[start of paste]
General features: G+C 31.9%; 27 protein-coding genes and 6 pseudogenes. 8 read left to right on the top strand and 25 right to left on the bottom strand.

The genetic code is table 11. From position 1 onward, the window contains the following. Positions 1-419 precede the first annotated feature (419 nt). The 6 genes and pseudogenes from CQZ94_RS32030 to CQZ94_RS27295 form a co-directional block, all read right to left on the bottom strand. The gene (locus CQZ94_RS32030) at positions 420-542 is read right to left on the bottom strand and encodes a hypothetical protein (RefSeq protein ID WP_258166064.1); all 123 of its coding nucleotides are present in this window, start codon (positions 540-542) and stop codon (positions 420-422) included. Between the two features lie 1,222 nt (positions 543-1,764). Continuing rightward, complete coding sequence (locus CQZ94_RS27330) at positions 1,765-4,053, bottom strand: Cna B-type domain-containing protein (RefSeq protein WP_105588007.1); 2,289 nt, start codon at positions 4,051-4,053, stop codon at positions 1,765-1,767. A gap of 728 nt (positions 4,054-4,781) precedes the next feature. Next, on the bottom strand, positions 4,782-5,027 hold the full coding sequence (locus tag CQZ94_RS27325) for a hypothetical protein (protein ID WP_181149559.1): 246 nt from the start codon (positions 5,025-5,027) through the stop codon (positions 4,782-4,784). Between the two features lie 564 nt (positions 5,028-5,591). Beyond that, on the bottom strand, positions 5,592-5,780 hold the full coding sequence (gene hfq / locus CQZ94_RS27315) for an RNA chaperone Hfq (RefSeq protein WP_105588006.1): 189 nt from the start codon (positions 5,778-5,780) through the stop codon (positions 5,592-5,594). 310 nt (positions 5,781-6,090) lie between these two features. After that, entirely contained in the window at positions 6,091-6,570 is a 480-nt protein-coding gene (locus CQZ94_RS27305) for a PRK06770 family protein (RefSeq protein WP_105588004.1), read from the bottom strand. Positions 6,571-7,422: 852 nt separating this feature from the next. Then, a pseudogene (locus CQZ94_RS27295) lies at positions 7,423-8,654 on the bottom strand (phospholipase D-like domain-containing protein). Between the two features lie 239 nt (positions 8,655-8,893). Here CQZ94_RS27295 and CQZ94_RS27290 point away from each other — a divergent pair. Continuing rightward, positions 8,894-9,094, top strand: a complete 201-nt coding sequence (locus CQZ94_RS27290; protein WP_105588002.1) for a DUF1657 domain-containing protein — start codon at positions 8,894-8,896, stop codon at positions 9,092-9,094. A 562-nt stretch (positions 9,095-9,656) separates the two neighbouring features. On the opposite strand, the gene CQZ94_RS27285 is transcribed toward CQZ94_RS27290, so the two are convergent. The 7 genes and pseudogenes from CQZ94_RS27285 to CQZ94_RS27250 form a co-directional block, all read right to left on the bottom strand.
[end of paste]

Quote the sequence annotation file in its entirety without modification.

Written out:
General features: G+C 31.9%; 27 protein-coding genes and 6 pseudogenes. 8 read left to right on the top strand and 25 right to left on the bottom strand.

The genetic code is table 11. From position 1 onward, the window contains the following. Positions 1-419 precede the first annotated feature (419 nt). The 6 genes and pseudogenes from CQZ94_RS32030 to CQZ94_RS27295 form a co-directional block, all read right to left on the bottom strand. The gene (locus CQZ94_RS32030) at positions 420-542 is read right to left on the bottom strand and encodes a hypothetical protein (RefSeq protein ID WP_258166064.1); all 123 of its coding nucleotides are present in this window, start codon (positions 540-542) and stop codon (positions 420-422) included. Between the two features lie 1,222 nt (positions 543-1,764). Continuing rightward, complete coding sequence (locus CQZ94_RS27330) at positions 1,765-4,053, bottom strand: Cna B-type domain-containing protein (RefSeq protein WP_105588007.1); 2,289 nt, start codon at positions 4,051-4,053, stop codon at positions 1,765-1,767. A gap of 728 nt (positions 4,054-4,781) precedes the next feature. Next, on the bottom strand, positions 4,782-5,027 hold the full coding sequence (locus tag CQZ94_RS27325) for a hypothetical protein (protein ID WP_181149559.1): 246 nt from the start codon (positions 5,025-5,027) through the stop codon (positions 4,782-4,784). Between the two features lie 564 nt (positions 5,028-5,591). Beyond that, on the bottom strand, positions 5,592-5,780 hold the full coding sequence (gene hfq / locus CQZ94_RS27315) for an RNA chaperone Hfq (RefSeq protein WP_105588006.1): 189 nt from the start codon (positions 5,778-5,780) through the stop codon (positions 5,592-5,594). 310 nt (positions 5,781-6,090) lie between these two features. After that, entirely contained in the window at positions 6,091-6,570 is a 480-nt protein-coding gene (locus CQZ94_RS27305) for a PRK06770 family protein (RefSeq protein WP_105588004.1), read from the bottom strand. Positions 6,571-7,422: 852 nt separating this feature from the next. Then, a pseudogene (locus CQZ94_RS27295) lies at positions 7,423-8,654 on the bottom strand (phospholipase D-like domain-containing protein). Between the two features lie 239 nt (positions 8,655-8,893). Here CQZ94_RS27295 and CQZ94_RS27290 point away from each other — a divergent pair. Continuing rightward, positions 8,894-9,094, top strand: a complete 201-nt coding sequence (locus CQZ94_RS27290; protein WP_105588002.1) for a DUF1657 domain-containing protein — start codon at positions 8,894-8,896, stop codon at positions 9,092-9,094. A 562-nt stretch (positions 9,095-9,656) separates the two neighbouring features. On the opposite strand, the gene CQZ94_RS27285 is transcribed toward CQZ94_RS27290, so the two are convergent. The 7 genes and pseudogenes from CQZ94_RS27285 to CQZ94_RS27250 form a co-directional block, all read right to left on the bottom strand.